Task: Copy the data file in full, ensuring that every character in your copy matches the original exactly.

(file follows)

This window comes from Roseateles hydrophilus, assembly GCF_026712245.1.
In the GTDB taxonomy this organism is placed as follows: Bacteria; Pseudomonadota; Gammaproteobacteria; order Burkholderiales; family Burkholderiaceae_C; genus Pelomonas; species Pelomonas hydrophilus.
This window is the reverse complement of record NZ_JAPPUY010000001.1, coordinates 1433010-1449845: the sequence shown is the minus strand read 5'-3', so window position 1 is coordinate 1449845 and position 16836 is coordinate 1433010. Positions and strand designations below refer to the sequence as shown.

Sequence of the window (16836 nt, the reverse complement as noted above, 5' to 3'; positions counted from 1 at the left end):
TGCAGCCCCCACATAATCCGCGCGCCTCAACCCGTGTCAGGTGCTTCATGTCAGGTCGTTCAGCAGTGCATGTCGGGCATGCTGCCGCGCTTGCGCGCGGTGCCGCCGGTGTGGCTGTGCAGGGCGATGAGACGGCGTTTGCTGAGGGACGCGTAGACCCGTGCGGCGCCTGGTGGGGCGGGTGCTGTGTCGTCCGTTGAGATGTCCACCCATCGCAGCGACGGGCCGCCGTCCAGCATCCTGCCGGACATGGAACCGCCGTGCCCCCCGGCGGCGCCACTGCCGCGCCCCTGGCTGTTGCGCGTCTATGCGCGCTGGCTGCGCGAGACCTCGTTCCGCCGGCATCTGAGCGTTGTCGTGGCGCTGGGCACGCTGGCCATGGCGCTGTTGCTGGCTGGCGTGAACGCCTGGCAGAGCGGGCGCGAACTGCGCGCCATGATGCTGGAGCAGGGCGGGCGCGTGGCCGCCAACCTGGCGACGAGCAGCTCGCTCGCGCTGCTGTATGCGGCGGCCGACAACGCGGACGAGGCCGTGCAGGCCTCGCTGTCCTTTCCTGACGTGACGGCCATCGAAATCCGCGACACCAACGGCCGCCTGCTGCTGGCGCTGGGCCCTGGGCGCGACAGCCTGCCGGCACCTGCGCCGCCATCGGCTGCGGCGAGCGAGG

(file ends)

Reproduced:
This window comes from Roseateles hydrophilus, assembly GCF_026712245.1.
In the GTDB taxonomy this organism is placed as follows: Bacteria; Pseudomonadota; Gammaproteobacteria; order Burkholderiales; family Burkholderiaceae_C; genus Pelomonas; species Pelomonas hydrophilus.
This window is the reverse complement of record NZ_JAPPUY010000001.1, coordinates 1433010-1449845: the sequence shown is the minus strand read 5'-3', so window position 1 is coordinate 1449845 and position 16836 is coordinate 1433010. Positions and strand designations below refer to the sequence as shown.

Sequence of the window (16836 nt, the reverse complement as noted above, 5' to 3'; positions counted from 1 at the left end):
TGCAGCCCCCACATAATCCGCGCGCCTCAACCCGTGTCAGGTGCTTCATGTCAGGTCGTTCAGCAGTGCATGTCGGGCATGCTGCCGCGCTTGCGCGCGGTGCCGCCGGTGTGGCTGTGCAGGGCGATGAGACGGCGTTTGCTGAGGGACGCGTAGACCCGTGCGGCGCCTGGTGGGGCGGGTGCTGTGTCGTCCGTTGAGATGTCCACCCATCGCAGCGACGGGCCGCCGTCCAGCATCCTGCCGGACATGGAACCGCCGTGCCCCCCGGCGGCGCCACTGCCGCGCCCCTGGCTGTTGCGCGTCTATGCGCGCTGGCTGCGCGAGACCTCGTTCCGCCGGCATCTGAGCGTTGTCGTGGCGCTGGGCACGCTGGCCATGGCGCTGTTGCTGGCTGGCGTGAACGCCTGGCAGAGCGGGCGCGAACTGCGCGCCATGATGCTGGAGCAGGGCGGGCGCGTGGCCGCCAACCTGGCGACGAGCAGCTCGCTCGCGCTGCTGTATGCGGCGGCCGACAACGCGGACGAGGCCGTGCAGGCCTCGCTGTCCTTTCCTGACGTGACGGCCATCGAAATCCGCGACACCAACGGCCGCCTGCTGCTGGCGCTGGGCCCTGGGCGCGACAGCCTGCCGGCACCTGCGCCGCCATCGGCTGCGGCGAGCGAGG